Objective

Plant development is very plastic – since plants cannot escape adverse conditions, they tailor their shape and physiology to the environment. A spectacular manifestation of this strategy is post-embryonic organogenesis. On different individuals, organs can be and are formed at different positions, depending on need. This ability implies the existence of a robust system for reprogramming and securing the identity of a subset of cells, giving rise to the organs. Plant hormones such as auxin, are vitally important for initiating the reprogramming process and for defining its position. Hormones or external cues may, however not be sufficient for automatically triggering gene expression changes. Physical characteristics of the coding DNA, namely the presence of methyl groups at its cytosine residues, can drastically affect its on/off status, expression rate or responsiveness to stimuli. An interesting question is whether plant hormones influence gene expression, at least partly, by interfering with the methylation status of target genes or it is rather the opposite and it is the methylation that defines what a hormone can reach.

We have an excellent tool at our disposal for studying these crucial questions. We found a mutation where a single amino acid exchange in a subunit (NRPE5) of the DNA polymerase complex Pol V results in both aberrant hormone-dependent development and in altered DNA methylation. We will analyze global gene expression and in parallel, gene methylation status in detail, using a next generation sequencing (NGS) approach. Our data will shed light on the nature of causality between hormone action and DNA methylation. Furthermore, the new mutant (termed “freak show”, fks) displays a series of unique and severe visible phenotypes. Characterization of these traits and identification of the genomic locations causing them will enable us to describe methylation-controlled developmental processes in more detail. Combining fks with mutants perturbed in various sub-pathways of the DNA methylation process will help us further analyzing the role of NRPE5 in establishing methylation and its potential interplay with methylation maintenance.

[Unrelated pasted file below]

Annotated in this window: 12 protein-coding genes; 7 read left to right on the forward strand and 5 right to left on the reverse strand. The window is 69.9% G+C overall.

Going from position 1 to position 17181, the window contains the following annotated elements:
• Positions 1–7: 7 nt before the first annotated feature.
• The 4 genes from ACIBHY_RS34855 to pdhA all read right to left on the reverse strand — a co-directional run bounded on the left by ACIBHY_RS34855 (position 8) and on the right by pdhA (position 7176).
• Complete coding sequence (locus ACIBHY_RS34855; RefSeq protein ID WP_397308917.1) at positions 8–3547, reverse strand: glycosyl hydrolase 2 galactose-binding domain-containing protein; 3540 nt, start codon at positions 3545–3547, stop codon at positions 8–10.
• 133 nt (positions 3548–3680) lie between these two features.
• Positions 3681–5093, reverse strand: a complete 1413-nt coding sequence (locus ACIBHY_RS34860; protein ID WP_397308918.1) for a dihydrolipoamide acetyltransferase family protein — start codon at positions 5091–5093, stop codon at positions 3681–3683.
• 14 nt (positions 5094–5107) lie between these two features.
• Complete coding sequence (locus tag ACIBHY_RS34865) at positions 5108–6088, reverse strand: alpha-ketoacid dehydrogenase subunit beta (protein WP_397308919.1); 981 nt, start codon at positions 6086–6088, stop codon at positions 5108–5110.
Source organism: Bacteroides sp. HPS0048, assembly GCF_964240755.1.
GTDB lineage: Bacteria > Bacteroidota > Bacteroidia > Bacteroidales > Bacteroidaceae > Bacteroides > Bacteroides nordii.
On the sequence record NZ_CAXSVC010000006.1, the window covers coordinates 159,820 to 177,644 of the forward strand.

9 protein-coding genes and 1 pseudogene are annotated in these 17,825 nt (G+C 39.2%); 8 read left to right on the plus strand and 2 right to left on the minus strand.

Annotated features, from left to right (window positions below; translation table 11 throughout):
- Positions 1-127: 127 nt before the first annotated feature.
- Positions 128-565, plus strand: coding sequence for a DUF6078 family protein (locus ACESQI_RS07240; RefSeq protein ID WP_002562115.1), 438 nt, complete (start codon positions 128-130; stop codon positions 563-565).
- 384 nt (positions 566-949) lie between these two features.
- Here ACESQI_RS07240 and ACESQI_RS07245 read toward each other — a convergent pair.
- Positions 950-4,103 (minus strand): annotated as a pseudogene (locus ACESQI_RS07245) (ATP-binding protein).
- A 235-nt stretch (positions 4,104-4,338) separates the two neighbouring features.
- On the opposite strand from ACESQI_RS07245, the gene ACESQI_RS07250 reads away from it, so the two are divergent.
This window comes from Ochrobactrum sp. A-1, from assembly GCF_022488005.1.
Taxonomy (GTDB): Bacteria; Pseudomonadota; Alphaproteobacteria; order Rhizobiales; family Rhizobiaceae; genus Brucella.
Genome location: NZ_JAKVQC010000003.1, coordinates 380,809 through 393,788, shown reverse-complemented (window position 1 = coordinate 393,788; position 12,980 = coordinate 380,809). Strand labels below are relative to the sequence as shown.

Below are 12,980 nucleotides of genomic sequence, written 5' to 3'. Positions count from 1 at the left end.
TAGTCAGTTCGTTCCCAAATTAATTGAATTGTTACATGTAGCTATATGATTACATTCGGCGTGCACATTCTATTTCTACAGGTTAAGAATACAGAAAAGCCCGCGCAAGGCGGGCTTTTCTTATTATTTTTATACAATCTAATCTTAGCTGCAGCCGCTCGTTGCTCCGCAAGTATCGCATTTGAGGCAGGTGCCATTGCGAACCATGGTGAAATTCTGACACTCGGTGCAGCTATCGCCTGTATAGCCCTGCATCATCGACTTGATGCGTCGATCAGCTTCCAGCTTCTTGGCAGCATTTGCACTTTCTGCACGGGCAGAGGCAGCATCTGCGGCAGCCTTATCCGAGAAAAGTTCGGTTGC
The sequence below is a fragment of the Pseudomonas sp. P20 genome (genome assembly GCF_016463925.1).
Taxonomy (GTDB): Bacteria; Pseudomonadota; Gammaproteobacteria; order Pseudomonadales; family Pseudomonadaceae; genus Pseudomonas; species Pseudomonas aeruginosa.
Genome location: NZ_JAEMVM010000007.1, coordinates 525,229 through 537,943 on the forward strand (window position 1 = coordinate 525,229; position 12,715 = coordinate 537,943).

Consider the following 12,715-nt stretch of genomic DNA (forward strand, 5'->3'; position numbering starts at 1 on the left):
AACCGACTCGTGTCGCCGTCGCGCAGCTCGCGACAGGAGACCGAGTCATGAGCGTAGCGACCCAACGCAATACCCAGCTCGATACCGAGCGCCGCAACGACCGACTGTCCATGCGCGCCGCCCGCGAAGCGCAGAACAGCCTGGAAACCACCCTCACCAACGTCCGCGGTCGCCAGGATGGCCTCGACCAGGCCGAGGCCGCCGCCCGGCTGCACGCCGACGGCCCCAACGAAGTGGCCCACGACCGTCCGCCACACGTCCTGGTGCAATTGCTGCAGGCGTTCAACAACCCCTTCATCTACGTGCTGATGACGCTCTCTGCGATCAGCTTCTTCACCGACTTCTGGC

Comparison of fks with other known NRPE5 alleles suggests that the mutation did not turn the Pol V complex inactive but it rather caused a shift in its functionality. Whether this shift is due to a change in target selection, specificity, affinity, efficiency, the usage of alternative subunits or something else, is an exciting question. We will start discriminating between these scenarios using biochemical tools: protein interaction assays with other polymerase subunits will provide the first clues.

Characterizing and using the nrpe5fks mutant allele in subsequent research will provide us with unprecedented information for the mechanistic understanding of Pol V action, DNA methylation establishment and its hormone dependence in higher plants.

Project details

Project name: RNA-directed DNA methylation in plant development
Project reference: P29988-BBL
Funding Scheme: FWF Stand-Alone Project
Contribution: EUR 351.799,89
Funding provided by the Federal Province of Lower Austria and the “Nationalstiftung für Forschung, Technologie und Entwicklung”Contract type: ERC-SG - ERC Starting Grant
Duration: From 2017-07-01 to 2020-06-30
Project leader: Prof. Jiří Friml